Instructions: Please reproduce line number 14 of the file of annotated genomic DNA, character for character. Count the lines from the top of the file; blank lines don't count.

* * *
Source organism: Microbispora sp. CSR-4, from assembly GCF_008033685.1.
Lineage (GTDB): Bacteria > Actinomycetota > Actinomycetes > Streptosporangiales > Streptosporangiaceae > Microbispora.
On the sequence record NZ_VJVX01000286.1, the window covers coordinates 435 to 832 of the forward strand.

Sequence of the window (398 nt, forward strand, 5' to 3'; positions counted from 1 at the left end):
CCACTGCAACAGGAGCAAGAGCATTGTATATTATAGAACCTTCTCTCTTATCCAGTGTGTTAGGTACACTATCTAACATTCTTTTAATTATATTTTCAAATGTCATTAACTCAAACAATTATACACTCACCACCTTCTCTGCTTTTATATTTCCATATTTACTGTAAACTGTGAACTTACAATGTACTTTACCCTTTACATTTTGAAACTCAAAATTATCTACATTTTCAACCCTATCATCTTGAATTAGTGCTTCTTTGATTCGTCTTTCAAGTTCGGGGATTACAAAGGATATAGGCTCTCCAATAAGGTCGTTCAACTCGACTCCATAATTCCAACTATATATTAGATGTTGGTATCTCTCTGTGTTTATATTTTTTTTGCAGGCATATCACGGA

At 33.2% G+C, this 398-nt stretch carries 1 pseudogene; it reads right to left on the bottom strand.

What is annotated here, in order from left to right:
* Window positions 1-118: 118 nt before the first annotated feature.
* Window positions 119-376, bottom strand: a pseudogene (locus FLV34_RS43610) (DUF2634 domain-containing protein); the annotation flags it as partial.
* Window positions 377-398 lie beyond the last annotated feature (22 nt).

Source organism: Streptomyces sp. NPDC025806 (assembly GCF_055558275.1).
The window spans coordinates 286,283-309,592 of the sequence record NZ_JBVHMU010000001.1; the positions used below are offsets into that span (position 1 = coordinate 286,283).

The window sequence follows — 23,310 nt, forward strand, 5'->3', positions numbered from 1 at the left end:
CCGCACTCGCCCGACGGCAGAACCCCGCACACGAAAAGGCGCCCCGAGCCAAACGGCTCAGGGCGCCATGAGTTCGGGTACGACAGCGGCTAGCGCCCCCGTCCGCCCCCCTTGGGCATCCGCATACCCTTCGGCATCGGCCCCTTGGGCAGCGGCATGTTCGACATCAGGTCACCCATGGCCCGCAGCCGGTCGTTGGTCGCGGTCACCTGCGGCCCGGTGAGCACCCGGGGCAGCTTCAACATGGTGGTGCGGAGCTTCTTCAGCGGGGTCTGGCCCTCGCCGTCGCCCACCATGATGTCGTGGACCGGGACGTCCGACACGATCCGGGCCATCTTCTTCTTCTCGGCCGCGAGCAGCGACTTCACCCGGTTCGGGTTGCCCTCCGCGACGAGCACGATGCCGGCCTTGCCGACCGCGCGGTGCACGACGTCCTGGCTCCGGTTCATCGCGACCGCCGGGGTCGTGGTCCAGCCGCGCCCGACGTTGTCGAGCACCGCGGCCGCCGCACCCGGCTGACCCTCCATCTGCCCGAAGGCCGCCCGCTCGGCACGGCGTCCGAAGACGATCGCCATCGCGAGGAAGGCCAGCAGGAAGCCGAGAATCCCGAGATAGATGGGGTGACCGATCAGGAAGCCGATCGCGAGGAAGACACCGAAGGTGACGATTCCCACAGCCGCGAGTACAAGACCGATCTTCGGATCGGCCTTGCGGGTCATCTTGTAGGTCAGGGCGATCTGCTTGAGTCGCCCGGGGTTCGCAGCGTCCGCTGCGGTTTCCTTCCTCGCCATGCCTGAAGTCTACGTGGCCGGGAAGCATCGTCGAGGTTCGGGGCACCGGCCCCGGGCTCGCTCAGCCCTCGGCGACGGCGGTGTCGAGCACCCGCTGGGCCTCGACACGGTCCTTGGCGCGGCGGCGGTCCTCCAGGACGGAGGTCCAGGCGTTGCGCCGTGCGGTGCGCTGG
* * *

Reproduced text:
CCGCACTCGCCCGACGGCAGAACCCCGCACACGAAAAGGCGCCCCGAGCCAAACGGCTCAGGGCGCCATGAGTTCGGGTACGACAGCGGCTAGCGCCCCCGTCCGCCCCCCTTGGGCATCCGCATACCCTTCGGCATCGGCCCCTTGGGCAGCGGCATGTTCGACATCAGGTCACCCATGGCCCGCAGCCGGTCGTTGGTCGCGGTCACCTGCGGCCCGGTGAGCACCCGGGGCAGCTTCAACATGGTGGTGCGGAGCTTCTTCAGCGGGGTCTGGCCCTCGCCGTCGCCCACCATGATGTCGTGGACCGGGACGTCCGACACGATCCGGGCCATCTTCTTCTTCTCGGCCGCGAGCAGCGACTTCACCCGGTTCGGGTTGCCCTCCGCGACGAGCACGATGCCGGCCTTGCCGACCGCGCGGTGCACGACGTCCTGGCTCCGGTTCATCGCGACCGCCGGGGTCGTGGTCCAGCCGCGCCCGACGTTGTCGAGCACCGCGGCCGCCGCACCCGGCTGACCCTCCATCTGCCCGAAGGCCGCCCGCTCGGCACGGCGTCCGAAGACGATCGCCATCGCGAGGAAGGCCAGCAGGAAGCCGAGAATCCCGAGATAGATGGGGTGACCGATCAGGAAGCCGATCGCGAGGAAGACACCGAAGGTGACGATTCCCACAGCCGCGAGTACAAGACCGATCTTCGGATCGGCCTTGCGGGTCATCTTGTAGGTCAGGGCGATCTGCTTGAGTCGCCCGGGGTTCGCAGCGTCCGCTGCGGTTTCCTTCCTCGCCATGCCTGAAGTCTACGTGGCCGGGAAGCATCGTCGAGGTTCGGGGCACCGGCCCCGGGCTCGCTCAGCCCTCGGCGACGGCGGTGTCGAGCACCCGCTGGGCCTCGACACGGTCCTTGGCGCGGCGGCGGTCCTCCAGGACGGAGGTCCAGGCGTTGCGCCGTGCGGTGCGCTGG